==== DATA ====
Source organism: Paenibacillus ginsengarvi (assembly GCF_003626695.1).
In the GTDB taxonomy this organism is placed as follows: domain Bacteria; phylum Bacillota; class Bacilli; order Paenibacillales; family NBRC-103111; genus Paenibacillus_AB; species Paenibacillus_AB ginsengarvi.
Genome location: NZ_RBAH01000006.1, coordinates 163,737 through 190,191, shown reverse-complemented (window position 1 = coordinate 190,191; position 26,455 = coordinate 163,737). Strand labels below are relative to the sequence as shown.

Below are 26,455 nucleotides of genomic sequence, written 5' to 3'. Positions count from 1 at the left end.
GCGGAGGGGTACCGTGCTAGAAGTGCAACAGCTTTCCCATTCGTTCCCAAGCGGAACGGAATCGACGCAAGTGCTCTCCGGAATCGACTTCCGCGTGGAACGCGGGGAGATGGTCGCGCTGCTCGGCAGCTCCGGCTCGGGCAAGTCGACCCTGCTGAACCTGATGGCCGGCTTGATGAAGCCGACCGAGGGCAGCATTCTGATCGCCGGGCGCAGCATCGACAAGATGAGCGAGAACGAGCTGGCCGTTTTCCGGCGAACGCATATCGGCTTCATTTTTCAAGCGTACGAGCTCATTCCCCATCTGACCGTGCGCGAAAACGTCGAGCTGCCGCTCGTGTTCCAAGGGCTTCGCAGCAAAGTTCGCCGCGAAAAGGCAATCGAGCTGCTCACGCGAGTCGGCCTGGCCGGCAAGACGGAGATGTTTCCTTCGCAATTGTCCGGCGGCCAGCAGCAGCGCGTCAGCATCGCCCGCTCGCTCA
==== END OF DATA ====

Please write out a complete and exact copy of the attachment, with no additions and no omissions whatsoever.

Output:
Source organism: Paenibacillus ginsengarvi (assembly GCF_003626695.1).
In the GTDB taxonomy this organism is placed as follows: domain Bacteria; phylum Bacillota; class Bacilli; order Paenibacillales; family NBRC-103111; genus Paenibacillus_AB; species Paenibacillus_AB ginsengarvi.
Genome location: NZ_RBAH01000006.1, coordinates 163,737 through 190,191, shown reverse-complemented (window position 1 = coordinate 190,191; position 26,455 = coordinate 163,737). Strand labels below are relative to the sequence as shown.

Below are 26,455 nucleotides of genomic sequence, written 5' to 3'. Positions count from 1 at the left end.
GCGGAGGGGTACCGTGCTAGAAGTGCAACAGCTTTCCCATTCGTTCCCAAGCGGAACGGAATCGACGCAAGTGCTCTCCGGAATCGACTTCCGCGTGGAACGCGGGGAGATGGTCGCGCTGCTCGGCAGCTCCGGCTCGGGCAAGTCGACCCTGCTGAACCTGATGGCCGGCTTGATGAAGCCGACCGAGGGCAGCATTCTGATCGCCGGGCGCAGCATCGACAAGATGAGCGAGAACGAGCTGGCCGTTTTCCGGCGAACGCATATCGGCTTCATTTTTCAAGCGTACGAGCTCATTCCCCATCTGACCGTGCGCGAAAACGTCGAGCTGCCGCTCGTGTTCCAAGGGCTTCGCAGCAAAGTTCGCCGCGAAAAGGCAATCGAGCTGCTCACGCGAGTCGGCCTGGCCGGCAAGACGGAGATGTTTCCTTCGCAATTGTCCGGCGGCCAGCAGCAGCGCGTCAGCATCGCCCGCTCGCTCA